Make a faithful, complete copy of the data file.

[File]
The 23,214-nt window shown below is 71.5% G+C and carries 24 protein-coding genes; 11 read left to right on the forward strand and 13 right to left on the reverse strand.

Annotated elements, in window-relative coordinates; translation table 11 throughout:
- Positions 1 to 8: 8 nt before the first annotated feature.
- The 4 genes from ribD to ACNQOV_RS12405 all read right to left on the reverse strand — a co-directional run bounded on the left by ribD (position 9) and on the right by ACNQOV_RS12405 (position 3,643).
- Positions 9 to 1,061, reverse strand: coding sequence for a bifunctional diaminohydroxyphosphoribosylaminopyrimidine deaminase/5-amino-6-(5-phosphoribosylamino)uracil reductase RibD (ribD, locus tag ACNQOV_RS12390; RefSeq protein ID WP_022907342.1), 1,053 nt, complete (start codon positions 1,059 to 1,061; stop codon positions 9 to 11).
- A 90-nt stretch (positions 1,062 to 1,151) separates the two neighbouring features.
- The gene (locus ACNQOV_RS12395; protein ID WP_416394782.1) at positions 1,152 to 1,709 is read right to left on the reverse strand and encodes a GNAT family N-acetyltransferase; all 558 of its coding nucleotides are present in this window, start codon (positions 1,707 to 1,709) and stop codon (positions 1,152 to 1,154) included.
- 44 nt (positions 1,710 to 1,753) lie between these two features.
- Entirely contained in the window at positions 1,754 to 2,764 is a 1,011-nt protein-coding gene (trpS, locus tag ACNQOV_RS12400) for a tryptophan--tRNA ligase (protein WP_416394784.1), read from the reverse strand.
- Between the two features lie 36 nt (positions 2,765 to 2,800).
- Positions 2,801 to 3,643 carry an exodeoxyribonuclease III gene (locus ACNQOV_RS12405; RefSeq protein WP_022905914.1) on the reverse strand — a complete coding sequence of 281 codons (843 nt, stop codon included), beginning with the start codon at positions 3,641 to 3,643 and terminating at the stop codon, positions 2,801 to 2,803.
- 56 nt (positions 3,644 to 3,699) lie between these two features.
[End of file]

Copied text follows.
The 23,214-nt window shown below is 71.5% G+C and carries 24 protein-coding genes; 11 read left to right on the forward strand and 13 right to left on the reverse strand.

Annotated elements, in window-relative coordinates; translation table 11 throughout:
- Positions 1 to 8: 8 nt before the first annotated feature.
- The 4 genes from ribD to ACNQOV_RS12405 all read right to left on the reverse strand — a co-directional run bounded on the left by ribD (position 9) and on the right by ACNQOV_RS12405 (position 3,643).
- Positions 9 to 1,061, reverse strand: coding sequence for a bifunctional diaminohydroxyphosphoribosylaminopyrimidine deaminase/5-amino-6-(5-phosphoribosylamino)uracil reductase RibD (ribD, locus tag ACNQOV_RS12390; RefSeq protein ID WP_022907342.1), 1,053 nt, complete (start codon positions 1,059 to 1,061; stop codon positions 9 to 11).
- A 90-nt stretch (positions 1,062 to 1,151) separates the two neighbouring features.
- The gene (locus ACNQOV_RS12395; protein ID WP_416394782.1) at positions 1,152 to 1,709 is read right to left on the reverse strand and encodes a GNAT family N-acetyltransferase; all 558 of its coding nucleotides are present in this window, start codon (positions 1,707 to 1,709) and stop codon (positions 1,152 to 1,154) included.
- 44 nt (positions 1,710 to 1,753) lie between these two features.
- Entirely contained in the window at positions 1,754 to 2,764 is a 1,011-nt protein-coding gene (trpS, locus tag ACNQOV_RS12400) for a tryptophan--tRNA ligase (protein WP_416394784.1), read from the reverse strand.
- Between the two features lie 36 nt (positions 2,765 to 2,800).
- Positions 2,801 to 3,643 carry an exodeoxyribonuclease III gene (locus ACNQOV_RS12405; RefSeq protein WP_022905914.1) on the reverse strand — a complete coding sequence of 281 codons (843 nt, stop codon included), beginning with the start codon at positions 3,641 to 3,643 and terminating at the stop codon, positions 2,801 to 2,803.
- 56 nt (positions 3,644 to 3,699) lie between these two features.